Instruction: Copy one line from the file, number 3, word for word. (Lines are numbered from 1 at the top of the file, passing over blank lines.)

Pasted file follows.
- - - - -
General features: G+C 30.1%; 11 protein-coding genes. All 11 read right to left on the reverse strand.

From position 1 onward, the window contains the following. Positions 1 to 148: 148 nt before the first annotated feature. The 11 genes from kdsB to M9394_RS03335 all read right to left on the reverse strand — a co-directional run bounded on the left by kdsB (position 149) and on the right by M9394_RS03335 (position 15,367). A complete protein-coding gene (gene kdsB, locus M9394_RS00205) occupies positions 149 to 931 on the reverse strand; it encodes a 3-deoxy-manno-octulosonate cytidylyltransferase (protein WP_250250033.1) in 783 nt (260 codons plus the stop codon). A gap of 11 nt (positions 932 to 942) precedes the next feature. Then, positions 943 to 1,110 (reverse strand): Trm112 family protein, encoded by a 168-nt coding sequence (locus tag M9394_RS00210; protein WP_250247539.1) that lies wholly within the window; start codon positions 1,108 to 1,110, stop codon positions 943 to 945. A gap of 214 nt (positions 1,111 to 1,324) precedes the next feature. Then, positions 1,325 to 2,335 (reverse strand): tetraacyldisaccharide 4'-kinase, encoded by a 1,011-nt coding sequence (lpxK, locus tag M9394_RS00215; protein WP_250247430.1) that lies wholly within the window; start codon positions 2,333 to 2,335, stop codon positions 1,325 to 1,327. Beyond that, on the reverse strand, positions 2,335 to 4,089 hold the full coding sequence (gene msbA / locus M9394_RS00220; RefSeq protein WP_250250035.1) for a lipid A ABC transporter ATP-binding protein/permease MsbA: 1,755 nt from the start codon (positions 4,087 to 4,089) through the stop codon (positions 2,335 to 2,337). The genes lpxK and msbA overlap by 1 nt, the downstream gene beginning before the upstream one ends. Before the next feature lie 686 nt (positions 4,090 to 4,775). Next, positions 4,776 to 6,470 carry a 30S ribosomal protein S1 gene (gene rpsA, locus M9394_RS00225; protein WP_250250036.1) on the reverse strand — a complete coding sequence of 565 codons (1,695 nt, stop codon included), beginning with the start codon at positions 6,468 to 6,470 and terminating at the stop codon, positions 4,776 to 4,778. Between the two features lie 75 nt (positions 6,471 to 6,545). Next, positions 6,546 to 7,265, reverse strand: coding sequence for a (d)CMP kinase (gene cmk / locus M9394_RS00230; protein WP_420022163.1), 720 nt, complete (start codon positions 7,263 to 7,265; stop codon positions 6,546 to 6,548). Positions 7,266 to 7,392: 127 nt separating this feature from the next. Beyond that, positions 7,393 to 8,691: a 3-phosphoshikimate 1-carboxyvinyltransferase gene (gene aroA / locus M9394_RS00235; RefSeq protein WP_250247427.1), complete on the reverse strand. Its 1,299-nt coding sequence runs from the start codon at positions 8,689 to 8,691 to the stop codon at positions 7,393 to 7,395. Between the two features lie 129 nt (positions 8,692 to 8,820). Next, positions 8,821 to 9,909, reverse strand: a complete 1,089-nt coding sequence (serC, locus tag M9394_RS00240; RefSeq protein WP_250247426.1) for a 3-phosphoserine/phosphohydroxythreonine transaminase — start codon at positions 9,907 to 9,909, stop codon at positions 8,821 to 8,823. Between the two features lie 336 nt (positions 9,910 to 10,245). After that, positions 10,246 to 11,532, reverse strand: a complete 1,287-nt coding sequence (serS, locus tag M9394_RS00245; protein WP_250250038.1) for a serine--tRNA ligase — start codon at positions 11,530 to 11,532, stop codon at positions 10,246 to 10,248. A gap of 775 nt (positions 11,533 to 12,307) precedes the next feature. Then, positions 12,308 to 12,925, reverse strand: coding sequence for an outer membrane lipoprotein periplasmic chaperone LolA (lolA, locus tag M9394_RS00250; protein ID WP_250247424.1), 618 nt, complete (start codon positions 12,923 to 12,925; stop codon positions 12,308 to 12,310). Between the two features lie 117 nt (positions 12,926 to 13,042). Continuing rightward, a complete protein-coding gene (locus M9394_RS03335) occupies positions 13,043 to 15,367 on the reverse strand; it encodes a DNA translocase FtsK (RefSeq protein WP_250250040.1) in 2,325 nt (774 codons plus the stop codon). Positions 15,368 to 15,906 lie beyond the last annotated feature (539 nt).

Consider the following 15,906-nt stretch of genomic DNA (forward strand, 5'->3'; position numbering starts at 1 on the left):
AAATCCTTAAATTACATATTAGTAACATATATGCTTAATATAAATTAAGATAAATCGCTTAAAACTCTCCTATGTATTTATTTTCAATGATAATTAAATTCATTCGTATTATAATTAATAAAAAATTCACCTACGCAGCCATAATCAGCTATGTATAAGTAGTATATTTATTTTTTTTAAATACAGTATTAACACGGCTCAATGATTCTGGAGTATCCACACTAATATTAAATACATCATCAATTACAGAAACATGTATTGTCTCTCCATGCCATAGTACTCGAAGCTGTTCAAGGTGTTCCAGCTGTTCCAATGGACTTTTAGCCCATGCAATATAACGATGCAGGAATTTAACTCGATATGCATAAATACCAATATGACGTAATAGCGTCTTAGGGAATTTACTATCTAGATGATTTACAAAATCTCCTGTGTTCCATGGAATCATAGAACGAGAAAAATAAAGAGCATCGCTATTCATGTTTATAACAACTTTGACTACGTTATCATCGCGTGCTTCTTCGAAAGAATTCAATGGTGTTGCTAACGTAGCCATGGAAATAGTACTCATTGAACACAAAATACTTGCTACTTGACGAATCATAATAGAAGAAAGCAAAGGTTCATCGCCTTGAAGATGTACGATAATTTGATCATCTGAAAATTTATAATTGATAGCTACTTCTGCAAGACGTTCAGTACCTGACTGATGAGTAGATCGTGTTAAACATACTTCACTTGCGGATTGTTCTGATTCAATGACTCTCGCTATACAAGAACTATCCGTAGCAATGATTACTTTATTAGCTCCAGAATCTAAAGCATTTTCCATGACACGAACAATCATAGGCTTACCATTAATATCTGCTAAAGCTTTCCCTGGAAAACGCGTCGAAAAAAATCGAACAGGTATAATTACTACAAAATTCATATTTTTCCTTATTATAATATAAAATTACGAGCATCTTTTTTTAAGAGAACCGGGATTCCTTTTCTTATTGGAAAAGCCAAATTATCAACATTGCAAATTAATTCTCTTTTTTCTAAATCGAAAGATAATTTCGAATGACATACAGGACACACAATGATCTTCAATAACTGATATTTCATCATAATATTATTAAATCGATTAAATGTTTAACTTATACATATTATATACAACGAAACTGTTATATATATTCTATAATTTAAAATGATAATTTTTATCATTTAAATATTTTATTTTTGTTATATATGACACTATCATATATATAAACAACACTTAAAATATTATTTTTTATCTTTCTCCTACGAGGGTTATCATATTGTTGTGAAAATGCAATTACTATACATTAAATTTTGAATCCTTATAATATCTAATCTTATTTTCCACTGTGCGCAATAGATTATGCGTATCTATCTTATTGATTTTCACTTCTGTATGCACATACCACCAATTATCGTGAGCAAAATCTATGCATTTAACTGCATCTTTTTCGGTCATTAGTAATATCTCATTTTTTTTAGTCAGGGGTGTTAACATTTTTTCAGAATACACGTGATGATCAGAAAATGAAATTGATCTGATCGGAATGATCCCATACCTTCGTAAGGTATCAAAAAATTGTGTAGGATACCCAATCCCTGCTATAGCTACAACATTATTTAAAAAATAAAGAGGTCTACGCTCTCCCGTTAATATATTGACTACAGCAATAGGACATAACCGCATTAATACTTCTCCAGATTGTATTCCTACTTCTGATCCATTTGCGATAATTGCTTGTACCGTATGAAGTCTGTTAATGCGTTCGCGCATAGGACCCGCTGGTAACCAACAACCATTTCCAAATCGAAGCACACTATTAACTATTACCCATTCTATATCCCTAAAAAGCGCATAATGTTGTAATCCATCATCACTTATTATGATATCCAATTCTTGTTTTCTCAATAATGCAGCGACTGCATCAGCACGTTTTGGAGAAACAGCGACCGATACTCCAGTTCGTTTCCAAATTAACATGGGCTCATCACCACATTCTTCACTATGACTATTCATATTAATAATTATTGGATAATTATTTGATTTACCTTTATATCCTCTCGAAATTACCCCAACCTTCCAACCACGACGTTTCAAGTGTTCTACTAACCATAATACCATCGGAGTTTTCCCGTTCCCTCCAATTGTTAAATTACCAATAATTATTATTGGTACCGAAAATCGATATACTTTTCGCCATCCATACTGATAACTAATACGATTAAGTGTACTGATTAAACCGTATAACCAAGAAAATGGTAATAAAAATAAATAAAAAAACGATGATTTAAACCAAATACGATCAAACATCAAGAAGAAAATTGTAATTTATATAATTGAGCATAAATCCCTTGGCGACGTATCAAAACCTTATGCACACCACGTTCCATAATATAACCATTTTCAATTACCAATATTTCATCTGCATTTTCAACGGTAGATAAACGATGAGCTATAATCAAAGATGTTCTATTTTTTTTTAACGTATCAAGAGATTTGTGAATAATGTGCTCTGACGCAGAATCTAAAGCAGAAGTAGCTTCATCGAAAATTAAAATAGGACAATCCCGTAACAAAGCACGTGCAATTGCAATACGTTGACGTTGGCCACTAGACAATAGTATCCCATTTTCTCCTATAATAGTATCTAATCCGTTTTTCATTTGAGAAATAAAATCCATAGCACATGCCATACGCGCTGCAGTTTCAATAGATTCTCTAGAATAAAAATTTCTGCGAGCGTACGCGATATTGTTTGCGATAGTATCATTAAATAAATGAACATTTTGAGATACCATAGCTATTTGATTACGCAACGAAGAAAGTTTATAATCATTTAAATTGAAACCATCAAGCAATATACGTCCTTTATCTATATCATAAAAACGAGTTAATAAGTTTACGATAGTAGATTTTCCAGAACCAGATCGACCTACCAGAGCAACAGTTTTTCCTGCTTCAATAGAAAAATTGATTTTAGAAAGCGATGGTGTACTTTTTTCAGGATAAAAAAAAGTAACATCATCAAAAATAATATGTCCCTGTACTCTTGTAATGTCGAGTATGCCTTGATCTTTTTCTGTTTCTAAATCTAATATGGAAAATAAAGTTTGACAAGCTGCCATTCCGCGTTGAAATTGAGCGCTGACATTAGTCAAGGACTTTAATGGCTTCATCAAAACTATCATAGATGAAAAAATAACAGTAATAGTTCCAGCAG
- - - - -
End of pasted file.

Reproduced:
Consider the following 15,906-nt stretch of genomic DNA (forward strand, 5'->3'; position numbering starts at 1 on the left):